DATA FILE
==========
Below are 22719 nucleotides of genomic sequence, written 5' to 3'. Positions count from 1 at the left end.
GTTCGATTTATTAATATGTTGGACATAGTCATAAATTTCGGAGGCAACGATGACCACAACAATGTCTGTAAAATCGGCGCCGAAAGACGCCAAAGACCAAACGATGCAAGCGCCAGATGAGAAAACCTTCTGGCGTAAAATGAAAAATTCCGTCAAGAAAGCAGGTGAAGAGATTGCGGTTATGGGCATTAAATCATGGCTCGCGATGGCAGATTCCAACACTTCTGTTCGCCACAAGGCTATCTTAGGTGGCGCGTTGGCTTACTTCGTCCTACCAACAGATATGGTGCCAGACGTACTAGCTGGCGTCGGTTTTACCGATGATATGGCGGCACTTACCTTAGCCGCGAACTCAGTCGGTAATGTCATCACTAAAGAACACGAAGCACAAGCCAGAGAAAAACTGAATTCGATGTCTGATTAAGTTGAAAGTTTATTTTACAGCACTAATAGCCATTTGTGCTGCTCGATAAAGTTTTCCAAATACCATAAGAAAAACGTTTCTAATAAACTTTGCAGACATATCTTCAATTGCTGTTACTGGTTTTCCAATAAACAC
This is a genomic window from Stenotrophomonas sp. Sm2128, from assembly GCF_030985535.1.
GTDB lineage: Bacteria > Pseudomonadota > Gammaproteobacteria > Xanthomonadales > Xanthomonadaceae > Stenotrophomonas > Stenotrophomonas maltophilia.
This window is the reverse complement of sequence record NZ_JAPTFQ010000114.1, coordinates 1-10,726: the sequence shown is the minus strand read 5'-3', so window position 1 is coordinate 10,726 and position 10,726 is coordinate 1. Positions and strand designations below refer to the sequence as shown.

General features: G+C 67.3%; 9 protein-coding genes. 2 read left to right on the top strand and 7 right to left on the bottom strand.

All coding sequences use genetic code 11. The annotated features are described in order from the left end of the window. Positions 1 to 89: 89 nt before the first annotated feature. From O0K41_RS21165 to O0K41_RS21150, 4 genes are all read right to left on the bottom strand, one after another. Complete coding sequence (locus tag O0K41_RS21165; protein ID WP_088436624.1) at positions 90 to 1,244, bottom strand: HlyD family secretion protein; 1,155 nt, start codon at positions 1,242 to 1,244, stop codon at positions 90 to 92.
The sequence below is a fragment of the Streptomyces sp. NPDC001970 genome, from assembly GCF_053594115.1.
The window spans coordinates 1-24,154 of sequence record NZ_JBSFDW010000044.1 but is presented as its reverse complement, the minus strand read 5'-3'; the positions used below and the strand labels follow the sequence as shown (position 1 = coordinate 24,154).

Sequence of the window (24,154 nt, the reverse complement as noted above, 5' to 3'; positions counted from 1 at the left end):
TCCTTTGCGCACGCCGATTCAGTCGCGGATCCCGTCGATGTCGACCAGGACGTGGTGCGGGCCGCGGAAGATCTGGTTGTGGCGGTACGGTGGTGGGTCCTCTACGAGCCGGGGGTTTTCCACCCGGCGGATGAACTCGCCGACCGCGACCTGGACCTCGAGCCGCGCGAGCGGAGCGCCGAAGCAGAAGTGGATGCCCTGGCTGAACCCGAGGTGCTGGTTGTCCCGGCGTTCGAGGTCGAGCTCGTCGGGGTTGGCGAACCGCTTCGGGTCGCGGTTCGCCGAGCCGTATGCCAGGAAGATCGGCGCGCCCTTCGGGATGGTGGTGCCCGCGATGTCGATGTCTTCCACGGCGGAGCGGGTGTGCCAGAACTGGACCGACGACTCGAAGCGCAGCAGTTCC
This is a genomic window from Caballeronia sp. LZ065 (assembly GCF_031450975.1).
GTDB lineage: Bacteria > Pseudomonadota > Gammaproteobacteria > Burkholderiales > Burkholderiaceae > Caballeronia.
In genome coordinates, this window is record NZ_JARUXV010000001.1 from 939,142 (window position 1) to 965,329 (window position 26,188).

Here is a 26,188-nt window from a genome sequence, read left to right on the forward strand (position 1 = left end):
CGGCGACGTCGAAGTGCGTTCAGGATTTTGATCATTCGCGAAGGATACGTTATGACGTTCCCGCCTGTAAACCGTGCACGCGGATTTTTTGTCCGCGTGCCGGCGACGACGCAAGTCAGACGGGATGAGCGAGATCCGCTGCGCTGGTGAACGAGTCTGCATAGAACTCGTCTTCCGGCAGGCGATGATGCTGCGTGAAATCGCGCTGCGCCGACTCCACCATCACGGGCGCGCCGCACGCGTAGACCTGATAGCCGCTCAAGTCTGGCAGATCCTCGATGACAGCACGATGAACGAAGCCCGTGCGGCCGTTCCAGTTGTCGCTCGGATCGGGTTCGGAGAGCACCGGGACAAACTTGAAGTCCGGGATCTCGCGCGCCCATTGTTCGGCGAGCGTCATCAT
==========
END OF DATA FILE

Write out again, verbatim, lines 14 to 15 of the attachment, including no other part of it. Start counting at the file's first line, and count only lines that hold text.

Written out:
In genome coordinates, this window is record NZ_JARUXV010000001.1 from 939,142 (window position 1) to 965,329 (window position 26,188).

Here is a 26,188-nt window from a genome sequence, read left to right on the forward strand (position 1 = left end):